It's funny, but that's typically my only rule. Say "thank you." There was a man who wandered Oakland when I was a student there bumming change, cigarettes, a moment of someone's -- anyone's -- attention. He was young; one of those trustee punk kids with a tattered McDonald's cup jingling at pedestrians' feet and a $2K pure-bred dog of this or that variety betraying the so deliberately constructed vagabond look, the safety-pinned jeans, the filthy hair. He asked me for a cigarette one day, and when I handed one to him he ambled off without so much as a moment's eye contact or an acknowledgment that any gratuity had passed between us.

The next time he asked I said no, and he stared at me, dumbfounded. "Want to know why?" I asked. He suggested with his eyes that he considered reason slightly interesting. "Because last time I gave you one, you couldn't be bothered to thank me." He didn't respond; just turned, greasy hair grazing a shoulder, and swung back toward Forbes Avenue.

To this day, that memory makes me feel dirty, and I can't say why. Perhaps it's as simple as a condescending tone. Or the suggestion that I don't give whatever I give for the sake of giving. Or maybe I don't like that I abandoned the high road; what harm would it do me simply to give him a cigarette from time to time, even if he was a dick about it? Am I going to save the world by demanding surface courtesies of the stylishly indigent? And how?

In any event, anyone who wants a buck should ask me soon. I've been throwing them around like they're diseased. Get 'em while they last.


Anonymous binky said...

Or maybe you didn't like succumbing to the middle class, holier than though attitude of wanting them to feel grateful for what you did, so that you can feel loved. My mom and I had this conversation just the other day, about how people who get disbility or welfare should be grateful and also should not spend their money on anything frivolous (her generation's belief). It's a really ugly sentiment, and not one you usually have, and one you regret feeling. It's also one that many people use to differentiate themselves from "the other," the feeling of moral superiority, the placing of conditions on the act of receiving charity. The woman on disability who bought a "cute" pair of shoes instead of dowdy ones violated the rule... yeah, you can have the charity but you have to continue to suffer. The trustafarian did the same thing.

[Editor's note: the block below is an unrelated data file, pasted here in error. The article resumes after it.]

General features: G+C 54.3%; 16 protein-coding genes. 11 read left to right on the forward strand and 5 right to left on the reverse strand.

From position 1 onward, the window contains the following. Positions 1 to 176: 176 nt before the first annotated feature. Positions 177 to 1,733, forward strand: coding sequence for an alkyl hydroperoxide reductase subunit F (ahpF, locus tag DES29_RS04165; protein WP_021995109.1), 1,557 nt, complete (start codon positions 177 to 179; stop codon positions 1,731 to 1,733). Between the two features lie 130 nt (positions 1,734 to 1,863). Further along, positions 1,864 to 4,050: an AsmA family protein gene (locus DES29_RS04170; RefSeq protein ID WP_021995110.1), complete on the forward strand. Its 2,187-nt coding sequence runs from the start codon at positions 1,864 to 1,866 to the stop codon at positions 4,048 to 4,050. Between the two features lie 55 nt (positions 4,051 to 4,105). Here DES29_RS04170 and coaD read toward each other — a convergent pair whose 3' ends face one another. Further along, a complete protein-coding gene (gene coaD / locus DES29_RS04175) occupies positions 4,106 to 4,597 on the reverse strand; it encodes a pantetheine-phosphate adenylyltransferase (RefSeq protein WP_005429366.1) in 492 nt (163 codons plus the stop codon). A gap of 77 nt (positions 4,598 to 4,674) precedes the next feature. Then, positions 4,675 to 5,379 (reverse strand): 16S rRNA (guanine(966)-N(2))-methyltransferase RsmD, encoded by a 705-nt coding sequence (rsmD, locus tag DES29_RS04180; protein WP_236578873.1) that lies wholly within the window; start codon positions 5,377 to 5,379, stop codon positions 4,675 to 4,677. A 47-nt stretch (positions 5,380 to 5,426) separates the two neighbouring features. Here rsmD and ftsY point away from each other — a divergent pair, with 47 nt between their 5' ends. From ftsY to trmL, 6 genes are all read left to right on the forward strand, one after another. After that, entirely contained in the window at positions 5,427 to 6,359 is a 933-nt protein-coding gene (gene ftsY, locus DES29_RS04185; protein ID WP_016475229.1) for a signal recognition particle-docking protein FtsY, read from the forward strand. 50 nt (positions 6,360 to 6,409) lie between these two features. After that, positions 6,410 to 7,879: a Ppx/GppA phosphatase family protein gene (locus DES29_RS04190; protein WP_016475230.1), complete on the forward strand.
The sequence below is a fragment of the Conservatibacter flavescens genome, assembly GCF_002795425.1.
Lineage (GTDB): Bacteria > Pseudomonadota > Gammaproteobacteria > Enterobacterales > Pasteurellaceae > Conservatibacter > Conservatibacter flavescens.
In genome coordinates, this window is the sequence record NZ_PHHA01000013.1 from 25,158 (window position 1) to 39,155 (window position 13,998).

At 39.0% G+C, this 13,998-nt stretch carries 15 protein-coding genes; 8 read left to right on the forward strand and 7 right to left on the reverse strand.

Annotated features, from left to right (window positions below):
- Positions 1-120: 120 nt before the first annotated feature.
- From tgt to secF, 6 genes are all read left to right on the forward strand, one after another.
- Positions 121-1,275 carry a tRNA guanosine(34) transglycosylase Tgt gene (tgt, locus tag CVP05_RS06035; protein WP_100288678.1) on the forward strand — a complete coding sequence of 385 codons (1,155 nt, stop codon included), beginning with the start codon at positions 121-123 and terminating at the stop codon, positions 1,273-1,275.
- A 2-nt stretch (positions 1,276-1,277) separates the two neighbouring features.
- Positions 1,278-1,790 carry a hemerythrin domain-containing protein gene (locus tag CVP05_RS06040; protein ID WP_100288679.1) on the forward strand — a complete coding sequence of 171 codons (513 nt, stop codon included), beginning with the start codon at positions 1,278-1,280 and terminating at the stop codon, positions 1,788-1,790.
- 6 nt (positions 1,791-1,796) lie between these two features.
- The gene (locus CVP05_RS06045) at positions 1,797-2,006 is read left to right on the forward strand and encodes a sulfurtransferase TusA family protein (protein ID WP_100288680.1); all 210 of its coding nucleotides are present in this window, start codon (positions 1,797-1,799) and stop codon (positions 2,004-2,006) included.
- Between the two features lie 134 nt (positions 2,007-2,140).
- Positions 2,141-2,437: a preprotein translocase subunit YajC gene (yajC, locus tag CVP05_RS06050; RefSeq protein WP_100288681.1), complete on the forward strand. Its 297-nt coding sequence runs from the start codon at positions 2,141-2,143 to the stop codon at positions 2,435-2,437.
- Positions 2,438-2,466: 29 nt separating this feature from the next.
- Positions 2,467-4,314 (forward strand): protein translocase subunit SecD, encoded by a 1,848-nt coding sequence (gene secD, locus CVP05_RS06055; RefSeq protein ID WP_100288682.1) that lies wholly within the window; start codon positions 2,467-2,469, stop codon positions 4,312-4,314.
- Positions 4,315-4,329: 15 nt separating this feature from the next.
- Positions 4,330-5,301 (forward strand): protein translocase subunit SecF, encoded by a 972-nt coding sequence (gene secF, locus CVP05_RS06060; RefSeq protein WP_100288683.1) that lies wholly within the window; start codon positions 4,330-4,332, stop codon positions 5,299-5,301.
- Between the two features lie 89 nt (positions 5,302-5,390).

9:59 AM  
Blogger David said...

I lived in Hong Kong for two years before ending up in Pittbsurgh. Coming to HK from a small cillage in England was, to say the least, a switch. One thing that was very hard for me to deal with there was the number of homeless. and these wern't your adidas wearing guys with McDonald Cups, or anything else. They were war victims (vietnamese for the most part) or severly crippeled, usually with a major disfigurment. one man had no chin, but rahter his lower lip melted into his chest, a result of a sever burn from agent orange. he laughed alot. another man had no legs, and would shuffel along ith a pair of wooden blocks at his hands when he was asked to move.

there were thousands more, and the gap between the very rich and the very very poor is amazingly aparant there. but these were MY two. what i mean by this is, i chose to support them. Hong Kong has a unique way and sentiment that is shared by most towards it's homeless. adopt one, or two. those are the ones you give money to. or food. or cigarettes, alcahol, whatever. A regualr traveler along a regualr path will see the same homless folks, moe or less, and the theroy was, if everyone picked one or two, they would, to an extent be able to survive on the streets. they wern't considered a nusance. just unfortunate. the sheer scale made it impossible to handle on any other level. But the eek'ed out an existance this way.

while pittsburgh has far less, i've adopted the same policy. there are two that i give money to. one more than the other. A gentleman who is on smithfield. i drop a couple coins in hhis cup maybe once a week. the other is in the strip. a very plesant women, who, redardless of if you give, always thanks you. i don't know if she gets in a BMW or a cardboard box at the end of the day, but, she gets my $.50

10:39 AM